Most of the attention in the latest U.K. foot-and-mouth outbreak has focused on cattle farmers — but the country’s pork producers feel the pressure also. Now, after Wednesday’s confirmation of another foot-and-mouth case, the pressure will increase.
Jeremy Barber is worried. In addition to having 3,000 breeding ewes on his Somerset farm, he has 450 breeding pedigree sows. He sells 15,000 breeding pigs a year to farmers in the UK, and is also involved in a business which sells a large amount of breeding stock to countries around the world.
Wednesday's confirmation of the new FMD case means he may not be able to take lambs and pigs to the abattoir and his breeding pigs cannot leave the farm. He said: "They will be growing, getting heavier and farm buildings will be getting clogged up."
Around 15 percent of the UK's pork is exported, mostly to the EU. Britain is also a world leader in exporting breeding pigs, and the ban could have a massive impact. "People like myself are snookered in terms of selling abroad," Mr Barber said. "At the moment, there is great doubt as to when (exports) would start again. It could be three months or three years, and it could cost us hundreds of thousands of pounds."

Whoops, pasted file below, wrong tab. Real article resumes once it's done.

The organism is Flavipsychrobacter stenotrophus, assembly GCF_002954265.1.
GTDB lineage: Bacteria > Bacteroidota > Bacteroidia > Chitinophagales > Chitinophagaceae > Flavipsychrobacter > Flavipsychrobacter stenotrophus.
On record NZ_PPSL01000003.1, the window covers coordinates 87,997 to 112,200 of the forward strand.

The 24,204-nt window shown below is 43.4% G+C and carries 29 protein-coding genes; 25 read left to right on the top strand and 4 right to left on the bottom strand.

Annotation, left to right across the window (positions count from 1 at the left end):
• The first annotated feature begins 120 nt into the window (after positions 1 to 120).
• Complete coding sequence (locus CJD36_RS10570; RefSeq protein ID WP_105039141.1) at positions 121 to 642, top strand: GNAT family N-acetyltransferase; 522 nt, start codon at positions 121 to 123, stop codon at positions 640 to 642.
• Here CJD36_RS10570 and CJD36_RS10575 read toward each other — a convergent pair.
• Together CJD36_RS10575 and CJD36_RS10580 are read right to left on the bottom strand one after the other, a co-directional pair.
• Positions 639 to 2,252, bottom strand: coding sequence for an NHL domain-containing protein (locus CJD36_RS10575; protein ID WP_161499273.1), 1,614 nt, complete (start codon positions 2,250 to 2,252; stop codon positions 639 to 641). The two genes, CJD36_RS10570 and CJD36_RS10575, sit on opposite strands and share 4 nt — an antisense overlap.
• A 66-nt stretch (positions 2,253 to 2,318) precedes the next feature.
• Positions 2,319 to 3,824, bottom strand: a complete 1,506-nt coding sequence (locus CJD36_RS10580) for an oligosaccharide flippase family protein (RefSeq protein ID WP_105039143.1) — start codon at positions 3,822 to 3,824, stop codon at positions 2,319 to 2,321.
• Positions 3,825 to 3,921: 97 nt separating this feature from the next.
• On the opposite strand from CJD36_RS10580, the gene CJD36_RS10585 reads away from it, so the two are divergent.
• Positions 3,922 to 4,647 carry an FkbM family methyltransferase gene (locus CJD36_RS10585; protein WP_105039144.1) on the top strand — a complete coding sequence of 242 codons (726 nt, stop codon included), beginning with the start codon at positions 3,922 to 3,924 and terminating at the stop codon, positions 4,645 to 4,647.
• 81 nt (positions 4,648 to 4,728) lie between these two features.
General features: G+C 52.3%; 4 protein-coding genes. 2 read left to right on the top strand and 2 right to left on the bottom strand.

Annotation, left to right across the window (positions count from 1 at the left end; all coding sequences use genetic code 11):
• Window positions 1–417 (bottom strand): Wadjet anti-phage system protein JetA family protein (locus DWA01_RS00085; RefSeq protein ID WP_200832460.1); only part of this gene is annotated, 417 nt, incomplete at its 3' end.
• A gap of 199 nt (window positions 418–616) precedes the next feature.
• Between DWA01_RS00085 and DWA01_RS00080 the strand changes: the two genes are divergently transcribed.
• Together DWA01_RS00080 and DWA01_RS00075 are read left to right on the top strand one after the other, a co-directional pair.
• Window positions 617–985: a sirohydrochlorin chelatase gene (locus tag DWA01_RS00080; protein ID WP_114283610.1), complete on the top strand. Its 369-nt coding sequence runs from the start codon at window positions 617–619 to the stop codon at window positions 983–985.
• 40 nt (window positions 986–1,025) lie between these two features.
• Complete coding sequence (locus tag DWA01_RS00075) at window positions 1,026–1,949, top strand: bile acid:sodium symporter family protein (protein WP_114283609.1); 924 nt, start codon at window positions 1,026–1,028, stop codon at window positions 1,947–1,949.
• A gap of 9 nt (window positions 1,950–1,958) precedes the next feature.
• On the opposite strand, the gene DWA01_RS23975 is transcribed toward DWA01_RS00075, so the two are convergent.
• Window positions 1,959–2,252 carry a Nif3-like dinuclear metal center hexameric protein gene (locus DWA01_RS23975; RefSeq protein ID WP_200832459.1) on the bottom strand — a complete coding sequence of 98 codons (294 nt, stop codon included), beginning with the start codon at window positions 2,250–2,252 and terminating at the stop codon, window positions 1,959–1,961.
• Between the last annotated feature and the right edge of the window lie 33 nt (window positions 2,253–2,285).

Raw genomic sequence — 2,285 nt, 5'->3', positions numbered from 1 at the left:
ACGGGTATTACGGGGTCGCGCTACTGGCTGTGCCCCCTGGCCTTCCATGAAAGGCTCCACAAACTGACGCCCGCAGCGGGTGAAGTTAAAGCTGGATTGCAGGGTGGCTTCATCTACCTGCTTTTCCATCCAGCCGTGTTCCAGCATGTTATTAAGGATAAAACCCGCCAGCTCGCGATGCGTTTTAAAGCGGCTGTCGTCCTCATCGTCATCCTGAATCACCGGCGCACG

He said the past week had been a "nightmare" and the August FMD outbreak came at a very difficult time for pig farmers, with the price of wheat having doubled in the past six months. Now, with the latest FMD confirmation, things look even bleaker.
"Everyone's cost of production has gone up," he said. "Now, with foot-and-mouth, pig farming is in serious trouble in this country."
Cambridgeshire farmer John Millard has 8,000 pedigree pigs, and the bulk of his business last year was with China, Ukraine and the Philippines. "Specialist breeders will probably suffer most under the export ban," he said. "It took a long time to reopen the markets after the 2001 (FMD outbreak) and I had just received a draft proposal to export live animals to Ghana, which is now out the window."
In an average week, about 150,000 pigs in Great Britain would be sent to the abattoir. Mick Sloyan, chief executive of the British Pig Executive, explained why the movement ban has had such a big impact on pork producers. "A sow has 11 piglets every time she gives birth, twice a year. There are pigs moving through the system on a regular basis in large volumes and so if you suddenly close the outlet (to the abattoir), there is a build-up of numbers very quickly."
With even more animals unable to be transported off the farm, producers are forced to feed more pigs at already high feed costs. It is a formula for financial disaster and potential catastrophe for British pork producers.
Source: BBC News